Refugee Movements in South-East Asia 2018 - June 2019

Report
from UN High Commissioner for Refugees
Published on 01 Oct 2019 View Original

Searching for safety

Four years after the 2015 Andaman Sea crisis, refugees in South-East Asia continue to risk their lives, albeit in smaller numbers, to reach safety in hope of securing a better future for themselves and their families.

Safe and legal pathways for refugees and asylum seekers, and regional cooperation to rescue those in distress, can prevent violations of human rights and loss of lives of people on the move.

This report presents the trends of refugee movements in South-East Asia observed by UNHCR between January 2018 and June 2019, highlighting the serious risks taken by people to cross international borders through irregular pathways. Recognizing the diversity of people on the move in the region, this report also sheds light on several groups of economic migrants traveling along the same routes as refugees.

Trends

Persistent push factors in countries of departure

The majority of refugees moving through South-East Asia are Rohingya, a stateless Muslim minority from Myanmar. Rohingya suffer serious limitations on their basic human rights in their country of origin, depriving them of opportunities to lead decent lives and dimming their hopes for a secure future. Since August 2017, 741,947 Rohingya refugees have fled into neighbouring Bangladesh,3 from the northern part of Rakhine State in Myanmar to escape violence and persecution.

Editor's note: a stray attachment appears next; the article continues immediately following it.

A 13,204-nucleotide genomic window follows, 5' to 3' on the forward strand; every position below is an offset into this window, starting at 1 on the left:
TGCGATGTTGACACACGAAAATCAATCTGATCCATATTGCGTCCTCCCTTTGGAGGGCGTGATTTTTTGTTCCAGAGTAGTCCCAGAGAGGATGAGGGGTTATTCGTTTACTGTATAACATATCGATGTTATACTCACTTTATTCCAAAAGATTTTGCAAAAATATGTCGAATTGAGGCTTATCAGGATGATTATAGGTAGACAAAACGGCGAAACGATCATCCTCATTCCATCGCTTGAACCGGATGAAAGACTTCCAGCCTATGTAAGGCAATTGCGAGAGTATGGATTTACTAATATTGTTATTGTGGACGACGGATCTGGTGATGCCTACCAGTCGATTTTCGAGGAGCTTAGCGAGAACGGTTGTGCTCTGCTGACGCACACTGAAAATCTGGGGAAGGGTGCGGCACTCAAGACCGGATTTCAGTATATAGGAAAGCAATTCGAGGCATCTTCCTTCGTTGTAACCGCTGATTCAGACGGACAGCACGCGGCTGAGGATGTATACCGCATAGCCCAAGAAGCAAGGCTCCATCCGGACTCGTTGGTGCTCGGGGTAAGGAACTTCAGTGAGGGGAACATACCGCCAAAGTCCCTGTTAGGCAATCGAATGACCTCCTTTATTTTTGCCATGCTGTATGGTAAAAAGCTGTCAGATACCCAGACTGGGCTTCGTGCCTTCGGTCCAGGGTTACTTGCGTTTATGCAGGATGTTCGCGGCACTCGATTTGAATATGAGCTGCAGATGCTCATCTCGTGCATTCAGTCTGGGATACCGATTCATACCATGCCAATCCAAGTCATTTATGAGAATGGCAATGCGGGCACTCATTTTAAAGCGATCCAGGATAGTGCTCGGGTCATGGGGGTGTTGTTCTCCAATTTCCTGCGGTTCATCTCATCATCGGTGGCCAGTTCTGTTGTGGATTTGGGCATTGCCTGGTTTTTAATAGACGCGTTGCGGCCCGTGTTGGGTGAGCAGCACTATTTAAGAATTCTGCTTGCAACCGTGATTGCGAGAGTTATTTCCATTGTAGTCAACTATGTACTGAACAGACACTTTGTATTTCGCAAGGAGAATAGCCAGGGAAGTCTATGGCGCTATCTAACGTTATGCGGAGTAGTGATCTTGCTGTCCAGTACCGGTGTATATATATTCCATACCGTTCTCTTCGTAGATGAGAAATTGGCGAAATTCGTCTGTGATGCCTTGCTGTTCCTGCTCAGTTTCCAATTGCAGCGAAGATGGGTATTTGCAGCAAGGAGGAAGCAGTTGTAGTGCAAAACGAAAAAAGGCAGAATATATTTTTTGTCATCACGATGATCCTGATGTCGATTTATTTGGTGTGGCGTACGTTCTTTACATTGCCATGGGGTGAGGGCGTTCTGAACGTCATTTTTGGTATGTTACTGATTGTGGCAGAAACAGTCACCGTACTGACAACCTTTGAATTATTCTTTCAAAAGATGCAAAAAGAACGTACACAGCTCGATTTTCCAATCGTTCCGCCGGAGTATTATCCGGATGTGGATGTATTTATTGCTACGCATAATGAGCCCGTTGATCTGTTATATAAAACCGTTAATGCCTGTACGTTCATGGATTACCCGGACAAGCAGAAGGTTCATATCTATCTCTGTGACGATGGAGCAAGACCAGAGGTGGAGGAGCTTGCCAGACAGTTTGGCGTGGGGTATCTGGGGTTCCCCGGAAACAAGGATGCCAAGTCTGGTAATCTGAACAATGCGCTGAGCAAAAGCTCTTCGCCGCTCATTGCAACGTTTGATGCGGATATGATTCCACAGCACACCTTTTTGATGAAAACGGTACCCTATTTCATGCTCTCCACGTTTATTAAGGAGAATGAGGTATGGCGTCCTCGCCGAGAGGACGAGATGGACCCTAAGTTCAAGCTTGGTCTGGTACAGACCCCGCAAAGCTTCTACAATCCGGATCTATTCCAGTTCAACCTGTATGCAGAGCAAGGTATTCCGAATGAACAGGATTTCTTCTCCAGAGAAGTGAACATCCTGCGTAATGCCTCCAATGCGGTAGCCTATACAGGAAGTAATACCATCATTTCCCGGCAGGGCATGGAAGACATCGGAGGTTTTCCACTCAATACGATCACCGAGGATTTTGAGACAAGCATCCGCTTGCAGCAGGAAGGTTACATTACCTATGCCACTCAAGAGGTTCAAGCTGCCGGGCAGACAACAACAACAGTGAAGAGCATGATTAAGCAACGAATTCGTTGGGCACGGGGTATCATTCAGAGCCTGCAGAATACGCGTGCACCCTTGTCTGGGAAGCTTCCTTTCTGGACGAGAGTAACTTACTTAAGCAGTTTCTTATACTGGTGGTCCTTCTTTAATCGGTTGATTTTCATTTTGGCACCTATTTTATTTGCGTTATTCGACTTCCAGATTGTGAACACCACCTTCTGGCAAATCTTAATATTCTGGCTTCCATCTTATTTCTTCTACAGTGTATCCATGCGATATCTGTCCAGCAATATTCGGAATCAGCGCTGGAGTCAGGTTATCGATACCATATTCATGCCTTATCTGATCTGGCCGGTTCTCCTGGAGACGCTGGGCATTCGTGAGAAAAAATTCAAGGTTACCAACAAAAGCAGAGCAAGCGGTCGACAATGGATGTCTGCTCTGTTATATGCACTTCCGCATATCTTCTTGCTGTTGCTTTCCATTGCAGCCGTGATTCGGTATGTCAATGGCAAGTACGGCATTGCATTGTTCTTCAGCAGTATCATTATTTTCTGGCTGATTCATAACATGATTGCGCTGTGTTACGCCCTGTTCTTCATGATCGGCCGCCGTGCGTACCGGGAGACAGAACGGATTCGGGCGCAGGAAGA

In late 2018 and 2019, the intensification of conflict between the Arakan Army, an ethnic Rakhine Buddhist armed group, and the Myanmar Armed Forces has led to increasing insecurity in northern part of Rakhine State, displacing approximately 22,000 people.4 While these security developments have not led to an appreciable increase in persons seeking international protection to date, they have nevertheless adversely impacted an already complex protection environment, exacerbating pre- existing challenges and difficulties for Rohingya to move and access livelihoods.

In Bangladesh, the Government with the support of the international community has mounted a large scale multi-sectorial response through the Joint Response Plan (JRP) to address the humanitarian needs of some 906,500 refugees.5 Despite these efforts, challenges for refugees remain. Restrictions on livelihood and education opportunities, dwindling financial support to meet humanitarian needs, fragile peaceful coexistence with the hosting communities and the uncertain time period required to secure a sustainable solution in Myanmar are factors compelling many refugees to move onward.